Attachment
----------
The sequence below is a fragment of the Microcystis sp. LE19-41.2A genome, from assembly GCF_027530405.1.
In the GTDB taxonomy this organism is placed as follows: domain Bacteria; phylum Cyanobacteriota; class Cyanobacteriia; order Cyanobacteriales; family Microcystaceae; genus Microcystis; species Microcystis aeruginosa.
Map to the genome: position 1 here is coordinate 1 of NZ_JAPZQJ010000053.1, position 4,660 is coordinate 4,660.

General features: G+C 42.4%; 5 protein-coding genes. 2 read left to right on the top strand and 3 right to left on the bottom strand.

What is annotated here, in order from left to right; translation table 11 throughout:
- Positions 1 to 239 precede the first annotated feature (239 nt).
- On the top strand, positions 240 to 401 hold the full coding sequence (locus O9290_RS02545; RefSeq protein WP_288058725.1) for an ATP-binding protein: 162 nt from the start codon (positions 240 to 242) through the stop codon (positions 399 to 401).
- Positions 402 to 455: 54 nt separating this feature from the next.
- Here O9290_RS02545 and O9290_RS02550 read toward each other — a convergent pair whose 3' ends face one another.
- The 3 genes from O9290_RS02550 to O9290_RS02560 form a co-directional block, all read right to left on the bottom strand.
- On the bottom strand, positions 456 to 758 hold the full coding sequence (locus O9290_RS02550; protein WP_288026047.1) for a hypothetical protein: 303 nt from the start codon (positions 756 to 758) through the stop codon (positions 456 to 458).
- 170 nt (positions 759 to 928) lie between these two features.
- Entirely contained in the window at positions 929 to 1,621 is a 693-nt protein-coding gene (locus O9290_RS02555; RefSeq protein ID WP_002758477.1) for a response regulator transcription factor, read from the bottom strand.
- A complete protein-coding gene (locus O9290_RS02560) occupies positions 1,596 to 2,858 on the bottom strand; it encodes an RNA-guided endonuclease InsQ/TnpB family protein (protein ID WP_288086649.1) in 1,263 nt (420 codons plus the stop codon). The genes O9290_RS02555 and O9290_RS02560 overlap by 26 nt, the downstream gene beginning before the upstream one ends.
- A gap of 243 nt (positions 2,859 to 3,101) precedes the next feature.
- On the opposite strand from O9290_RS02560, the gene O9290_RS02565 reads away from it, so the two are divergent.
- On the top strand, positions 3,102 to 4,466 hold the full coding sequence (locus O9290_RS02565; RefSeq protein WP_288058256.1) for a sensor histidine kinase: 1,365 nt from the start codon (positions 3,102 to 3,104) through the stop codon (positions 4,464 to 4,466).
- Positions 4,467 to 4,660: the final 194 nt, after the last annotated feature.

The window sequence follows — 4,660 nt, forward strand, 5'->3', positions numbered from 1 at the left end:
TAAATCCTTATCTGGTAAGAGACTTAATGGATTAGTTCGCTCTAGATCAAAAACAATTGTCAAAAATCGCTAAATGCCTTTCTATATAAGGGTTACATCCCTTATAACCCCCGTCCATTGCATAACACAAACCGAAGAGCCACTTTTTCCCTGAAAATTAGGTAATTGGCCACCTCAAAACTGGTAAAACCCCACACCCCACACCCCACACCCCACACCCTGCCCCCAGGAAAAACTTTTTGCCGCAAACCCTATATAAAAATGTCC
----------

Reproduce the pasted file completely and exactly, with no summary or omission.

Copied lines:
The sequence below is a fragment of the Microcystis sp. LE19-41.2A genome, from assembly GCF_027530405.1.
In the GTDB taxonomy this organism is placed as follows: domain Bacteria; phylum Cyanobacteriota; class Cyanobacteriia; order Cyanobacteriales; family Microcystaceae; genus Microcystis; species Microcystis aeruginosa.
Map to the genome: position 1 here is coordinate 1 of NZ_JAPZQJ010000053.1, position 4,660 is coordinate 4,660.

General features: G+C 42.4%; 5 protein-coding genes. 2 read left to right on the top strand and 3 right to left on the bottom strand.

What is annotated here, in order from left to right; translation table 11 throughout:
- Positions 1 to 239 precede the first annotated feature (239 nt).
- On the top strand, positions 240 to 401 hold the full coding sequence (locus O9290_RS02545; RefSeq protein WP_288058725.1) for an ATP-binding protein: 162 nt from the start codon (positions 240 to 242) through the stop codon (positions 399 to 401).
- Positions 402 to 455: 54 nt separating this feature from the next.
- Here O9290_RS02545 and O9290_RS02550 read toward each other — a convergent pair whose 3' ends face one another.
- The 3 genes from O9290_RS02550 to O9290_RS02560 form a co-directional block, all read right to left on the bottom strand.
- On the bottom strand, positions 456 to 758 hold the full coding sequence (locus O9290_RS02550; protein WP_288026047.1) for a hypothetical protein: 303 nt from the start codon (positions 756 to 758) through the stop codon (positions 456 to 458).
- 170 nt (positions 759 to 928) lie between these two features.
- Entirely contained in the window at positions 929 to 1,621 is a 693-nt protein-coding gene (locus O9290_RS02555; RefSeq protein ID WP_002758477.1) for a response regulator transcription factor, read from the bottom strand.
- A complete protein-coding gene (locus O9290_RS02560) occupies positions 1,596 to 2,858 on the bottom strand; it encodes an RNA-guided endonuclease InsQ/TnpB family protein (protein ID WP_288086649.1) in 1,263 nt (420 codons plus the stop codon). The genes O9290_RS02555 and O9290_RS02560 overlap by 26 nt, the downstream gene beginning before the upstream one ends.
- A gap of 243 nt (positions 2,859 to 3,101) precedes the next feature.
- On the opposite strand from O9290_RS02560, the gene O9290_RS02565 reads away from it, so the two are divergent.
- On the top strand, positions 3,102 to 4,466 hold the full coding sequence (locus O9290_RS02565; RefSeq protein WP_288058256.1) for a sensor histidine kinase: 1,365 nt from the start codon (positions 3,102 to 3,104) through the stop codon (positions 4,464 to 4,466).
- Positions 4,467 to 4,660: the final 194 nt, after the last annotated feature.

The window sequence follows — 4,660 nt, forward strand, 5'->3', positions numbered from 1 at the left end:
TAAATCCTTATCTGGTAAGAGACTTAATGGATTAGTTCGCTCTAGATCAAAAACAATTGTCAAAAATCGCTAAATGCCTTTCTATATAAGGGTTACATCCCTTATAACCCCCGTCCATTGCATAACACAAACCGAAGAGCCACTTTTTCCCTGAAAATTAGGTAATTGGCCACCTCAAAACTGGTAAAACCCCACACCCCACACCCCACACCCCACACCCTGCCCCCAGGAAAAACTTTTTGCCGCAAACCCTATATAAAAATGTCC